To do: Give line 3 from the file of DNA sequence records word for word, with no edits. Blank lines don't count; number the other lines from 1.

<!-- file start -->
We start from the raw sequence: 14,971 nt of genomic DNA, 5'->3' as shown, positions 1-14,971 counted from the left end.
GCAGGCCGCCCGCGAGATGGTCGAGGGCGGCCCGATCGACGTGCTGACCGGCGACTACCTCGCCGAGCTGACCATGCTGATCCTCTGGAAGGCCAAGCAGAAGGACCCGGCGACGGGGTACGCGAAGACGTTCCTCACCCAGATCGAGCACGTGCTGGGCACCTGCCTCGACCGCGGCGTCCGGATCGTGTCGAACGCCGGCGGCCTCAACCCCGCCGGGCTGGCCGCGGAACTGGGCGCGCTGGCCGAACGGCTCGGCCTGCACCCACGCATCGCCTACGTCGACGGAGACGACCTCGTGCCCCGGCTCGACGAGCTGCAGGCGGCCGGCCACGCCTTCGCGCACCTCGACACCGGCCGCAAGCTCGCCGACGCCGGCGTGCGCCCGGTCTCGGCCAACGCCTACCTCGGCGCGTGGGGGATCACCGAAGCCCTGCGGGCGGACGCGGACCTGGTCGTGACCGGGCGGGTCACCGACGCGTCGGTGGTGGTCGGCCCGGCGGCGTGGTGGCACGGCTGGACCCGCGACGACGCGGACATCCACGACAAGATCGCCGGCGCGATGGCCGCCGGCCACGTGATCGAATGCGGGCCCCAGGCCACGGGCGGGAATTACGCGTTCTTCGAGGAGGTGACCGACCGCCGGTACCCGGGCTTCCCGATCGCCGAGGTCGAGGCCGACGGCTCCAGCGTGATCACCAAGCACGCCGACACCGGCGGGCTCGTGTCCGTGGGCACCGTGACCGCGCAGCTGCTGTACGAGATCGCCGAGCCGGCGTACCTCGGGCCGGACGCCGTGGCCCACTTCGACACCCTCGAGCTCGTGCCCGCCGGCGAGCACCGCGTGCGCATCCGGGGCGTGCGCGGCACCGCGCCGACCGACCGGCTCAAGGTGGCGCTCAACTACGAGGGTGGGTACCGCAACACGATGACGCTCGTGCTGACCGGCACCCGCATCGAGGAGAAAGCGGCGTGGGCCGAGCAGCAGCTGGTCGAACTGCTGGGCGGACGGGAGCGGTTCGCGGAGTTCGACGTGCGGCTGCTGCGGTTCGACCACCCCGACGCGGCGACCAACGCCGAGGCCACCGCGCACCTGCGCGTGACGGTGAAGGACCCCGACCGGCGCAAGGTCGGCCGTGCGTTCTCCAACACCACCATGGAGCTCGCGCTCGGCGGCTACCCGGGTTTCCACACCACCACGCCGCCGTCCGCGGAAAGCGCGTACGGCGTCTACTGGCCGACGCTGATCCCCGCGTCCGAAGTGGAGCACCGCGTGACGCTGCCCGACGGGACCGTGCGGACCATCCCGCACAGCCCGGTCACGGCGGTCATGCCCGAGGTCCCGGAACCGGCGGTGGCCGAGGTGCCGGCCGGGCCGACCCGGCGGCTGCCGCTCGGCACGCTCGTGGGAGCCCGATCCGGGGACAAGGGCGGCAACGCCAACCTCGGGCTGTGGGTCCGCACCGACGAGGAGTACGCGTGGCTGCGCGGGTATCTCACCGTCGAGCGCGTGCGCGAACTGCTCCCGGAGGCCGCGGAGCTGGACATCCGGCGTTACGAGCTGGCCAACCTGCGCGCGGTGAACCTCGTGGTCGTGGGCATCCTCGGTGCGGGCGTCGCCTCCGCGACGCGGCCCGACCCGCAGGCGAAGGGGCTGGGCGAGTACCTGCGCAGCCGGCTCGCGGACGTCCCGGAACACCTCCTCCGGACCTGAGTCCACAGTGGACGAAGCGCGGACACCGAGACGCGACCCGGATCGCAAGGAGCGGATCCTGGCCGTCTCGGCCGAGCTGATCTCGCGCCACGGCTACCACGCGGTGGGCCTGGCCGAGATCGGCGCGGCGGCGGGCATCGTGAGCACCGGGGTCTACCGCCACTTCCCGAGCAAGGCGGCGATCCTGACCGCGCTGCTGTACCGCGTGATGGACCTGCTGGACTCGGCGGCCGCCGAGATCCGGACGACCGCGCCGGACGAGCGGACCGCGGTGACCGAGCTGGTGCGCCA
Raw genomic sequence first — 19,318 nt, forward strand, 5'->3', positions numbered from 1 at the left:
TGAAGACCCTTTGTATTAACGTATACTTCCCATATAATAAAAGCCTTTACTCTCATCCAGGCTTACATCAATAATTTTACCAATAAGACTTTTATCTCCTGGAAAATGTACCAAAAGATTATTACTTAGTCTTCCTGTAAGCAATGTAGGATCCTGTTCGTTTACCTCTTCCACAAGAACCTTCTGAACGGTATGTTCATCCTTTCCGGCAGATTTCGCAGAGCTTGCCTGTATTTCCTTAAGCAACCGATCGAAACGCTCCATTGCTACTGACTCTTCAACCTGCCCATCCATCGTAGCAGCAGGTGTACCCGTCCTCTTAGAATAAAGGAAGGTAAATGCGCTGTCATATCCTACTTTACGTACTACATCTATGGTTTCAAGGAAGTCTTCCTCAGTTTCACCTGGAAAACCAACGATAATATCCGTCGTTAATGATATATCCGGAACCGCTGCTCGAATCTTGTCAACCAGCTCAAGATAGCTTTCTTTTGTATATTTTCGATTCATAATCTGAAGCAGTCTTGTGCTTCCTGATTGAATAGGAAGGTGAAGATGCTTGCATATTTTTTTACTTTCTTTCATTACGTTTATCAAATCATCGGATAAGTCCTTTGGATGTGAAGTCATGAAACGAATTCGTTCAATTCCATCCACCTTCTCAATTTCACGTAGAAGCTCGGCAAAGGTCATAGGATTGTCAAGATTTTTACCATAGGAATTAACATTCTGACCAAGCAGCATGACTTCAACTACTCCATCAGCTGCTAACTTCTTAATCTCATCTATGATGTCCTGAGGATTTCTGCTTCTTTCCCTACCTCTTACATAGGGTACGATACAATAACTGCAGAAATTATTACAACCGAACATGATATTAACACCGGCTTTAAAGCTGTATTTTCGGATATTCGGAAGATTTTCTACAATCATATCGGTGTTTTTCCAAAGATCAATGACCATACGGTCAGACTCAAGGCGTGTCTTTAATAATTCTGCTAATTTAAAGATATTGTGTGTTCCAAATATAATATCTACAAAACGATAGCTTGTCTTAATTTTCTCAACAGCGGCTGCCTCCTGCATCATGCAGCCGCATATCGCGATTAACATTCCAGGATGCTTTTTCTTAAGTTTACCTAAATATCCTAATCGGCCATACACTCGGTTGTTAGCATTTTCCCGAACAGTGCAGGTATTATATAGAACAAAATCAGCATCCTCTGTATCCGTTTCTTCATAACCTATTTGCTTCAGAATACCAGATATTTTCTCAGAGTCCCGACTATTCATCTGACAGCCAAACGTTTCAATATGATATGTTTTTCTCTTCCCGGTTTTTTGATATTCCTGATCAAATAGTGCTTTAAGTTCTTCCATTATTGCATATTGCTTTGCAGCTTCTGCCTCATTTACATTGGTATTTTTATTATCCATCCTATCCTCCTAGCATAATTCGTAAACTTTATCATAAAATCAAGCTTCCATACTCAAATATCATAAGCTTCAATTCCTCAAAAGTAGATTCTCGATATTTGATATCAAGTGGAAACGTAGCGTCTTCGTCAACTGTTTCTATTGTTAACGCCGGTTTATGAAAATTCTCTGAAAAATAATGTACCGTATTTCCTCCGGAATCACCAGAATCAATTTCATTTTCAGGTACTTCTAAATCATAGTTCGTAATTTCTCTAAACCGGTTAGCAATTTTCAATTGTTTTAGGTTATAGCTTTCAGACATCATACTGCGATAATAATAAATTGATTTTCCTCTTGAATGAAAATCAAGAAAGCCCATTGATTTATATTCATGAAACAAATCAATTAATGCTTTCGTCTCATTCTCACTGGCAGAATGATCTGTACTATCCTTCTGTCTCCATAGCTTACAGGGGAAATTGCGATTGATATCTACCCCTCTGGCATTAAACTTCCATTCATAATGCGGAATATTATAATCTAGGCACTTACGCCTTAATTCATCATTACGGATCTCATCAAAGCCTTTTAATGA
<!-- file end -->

Raw genomic sequence first — 19,318 nt, forward strand, 5'->3', positions numbered from 1 at the left: